Global headlines suggest Hawaii island’s got troubles aplenty — “lava bombs” are flying, jungles are ablaze, there’s “toxic gas” and the volcano may “spew fridge-sized” rocks.
The dramatic headlines, which really only apply to the Lower Puna region on the east side of the island, are creating a new problem: an islewide tourist downturn the likes of which hasn’t been seen since Sept. 11, 2001.
Two-thirds of Hawai‘i Volcanoes National Park remained closed Monday. Prior to May 4 the park, which attracted more than 2 million visitors last year and produced more than $166 million in economic benefits, had been looking at having a record 2018.
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Hawaii County Civil Defense officials Saturday ordered all vacation rentals in Lower Puna to cease operations, forcing visitors to find alternate accommodations and adding to tourism industry losses from the Kilauea eruption.
Now the Island of Hawaii Visitors Bureau is reporting that business at hotels, including the isle’s unaffected west side, are down 50 percent through summer. Cruise ships are canceling port calls, activity providers are cutting back employee hours, airline sales are softening and groups are using federal and state islewide disaster declarations to break contracts.
Jason Cohn, Hawaii Forest & Trail vice president of sales and marketing, said the company, which has offices in Hilo, Kona and Kohala, received email cancellations from 25 family groups Monday. Cohn said the tally, which didn’t include call cancellations, is on top of the losses that the company already sustained when Hawai‘i Volcanoes National Park closed, affecting the guides assigned to tours there.
“We were having a banner year, but the headlines are really starting to take their toll,” Cohn said. “We’re off 35 percent in the last two weeks, and our advance bookings are grinding to a halt. We are having trouble getting employees their full hours, and if this goes on we are worried about layoffs. It’s so bad, we are comparing it to 9/11.”
Ross Birch, executive director of the Island of Hawaii Visitors Bureau, said the island is potentially looking at a “lost summer,” with continued slowdowns anticipated.
That’s especially concerning for an island where tourism is the top employer, he said.
“If you look at business applications over the last two years, 90 percent have been tourist-related,” Birch said. “In just a two-week period, I’ve seen east side businesses go from having their best year ever to closing and laying off 10 to 20 people.”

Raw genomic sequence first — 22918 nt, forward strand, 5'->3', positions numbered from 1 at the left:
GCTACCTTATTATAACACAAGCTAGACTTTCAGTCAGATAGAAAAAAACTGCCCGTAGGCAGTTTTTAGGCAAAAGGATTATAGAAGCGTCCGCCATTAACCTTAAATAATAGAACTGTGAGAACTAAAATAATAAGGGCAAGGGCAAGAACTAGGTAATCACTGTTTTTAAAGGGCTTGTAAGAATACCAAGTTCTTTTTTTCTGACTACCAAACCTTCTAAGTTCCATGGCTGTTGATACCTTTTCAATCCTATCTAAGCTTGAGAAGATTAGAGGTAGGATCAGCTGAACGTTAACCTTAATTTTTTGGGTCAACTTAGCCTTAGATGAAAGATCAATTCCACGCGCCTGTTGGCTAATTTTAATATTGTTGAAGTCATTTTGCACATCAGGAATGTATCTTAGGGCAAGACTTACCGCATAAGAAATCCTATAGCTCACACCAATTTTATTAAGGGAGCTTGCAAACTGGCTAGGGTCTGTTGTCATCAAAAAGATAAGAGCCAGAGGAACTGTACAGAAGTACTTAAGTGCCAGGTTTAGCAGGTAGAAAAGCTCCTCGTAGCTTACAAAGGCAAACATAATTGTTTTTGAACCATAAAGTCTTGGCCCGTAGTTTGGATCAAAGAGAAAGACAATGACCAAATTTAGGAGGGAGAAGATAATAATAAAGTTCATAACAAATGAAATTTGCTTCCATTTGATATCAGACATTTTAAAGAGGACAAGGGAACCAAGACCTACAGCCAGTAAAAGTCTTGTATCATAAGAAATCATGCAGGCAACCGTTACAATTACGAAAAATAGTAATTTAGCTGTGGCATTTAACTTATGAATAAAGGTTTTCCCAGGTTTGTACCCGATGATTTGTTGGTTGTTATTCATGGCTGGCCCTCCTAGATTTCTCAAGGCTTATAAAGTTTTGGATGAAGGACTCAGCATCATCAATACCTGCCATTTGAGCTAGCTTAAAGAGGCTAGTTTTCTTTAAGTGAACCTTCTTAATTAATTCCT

Bodacious offers, a sure sign that demand is down, also are hitting the market. Daniel Chun, a spokesman for Alaska Airlines in Hawaii, said the carrier ran a flash sale advertising $298-round-trip fares over the weekend and plans to offer them again today at 808ne.ws/alaskaair. Travel is good through June 7 to Hawaii island and Kauai, where there were floods last month.
“We are seeing cancellations, and we want to encourage people to look past the misinformation. It sounds like all of Hawaii island is exploding. Coverage about refrigerator-sized boulders is never good, especially if folks are not familiar with the geography of the island,” Chun said. “Our message is do come to Hawaii island; most everything is open and it’s business as usual.”
An announcement Monday from Norwegian Cruise Line that it would not stop in Hawaii island ports this week has only exacerbated the growing tourism crisis. NCL notified Hawaii island businesses Monday that Pride of America, which has a capacity of 2,186 guests, will not call in Hilo on Tuesday and as a result will spend the day at sea. On Wednesday, NCL said Pride of America will not call in Kona, but will add an additional day on Maui and call in Lahaina instead.
“At Norwegian Cruise Line, the safety and security of our guests and crew is our top priority. We have been closely monitoring the adverse conditions impacting the Big Island of Hawaii and are modifying the itinerary of Pride of America to ensure our guests have the best vacation experience possible,” the company said in a statement Monday.
The NCL loss was on top of a volcano-related cancellation last week from Royal Caribbean Cruises, which canceled Radiance of the Seas’ planned stop in Hilo, Cohn said.
Maggie Brown, owner of Body Glove Hawaii, said NCL’s decision not to stop in Kona represented “a big loss of business.”
“We were originally sold out Wednesday,” Brown said. “On average, the cruise ships represent 15 to 20 percent of our entire business.”
During the past 12 years of tendering cruise ships, Brown said, Body Glove Hawaii has transported well over 1 million people into the port of Kona.
Bill Zabolski, owner of Captain Zodiac, said cruise ships make up 20 to 30 percent of his business and are equally important to other owners.
“On Wednesdays when the cruise ships come, our whole town comes alive,” Zabolski said. “We want to remind people that this is a volcanic eruption that has been ongoing since 1983 on the other side of the island and that it affects a small community of a couple thousand people. There are 180,000 people on the island, and we are fine.”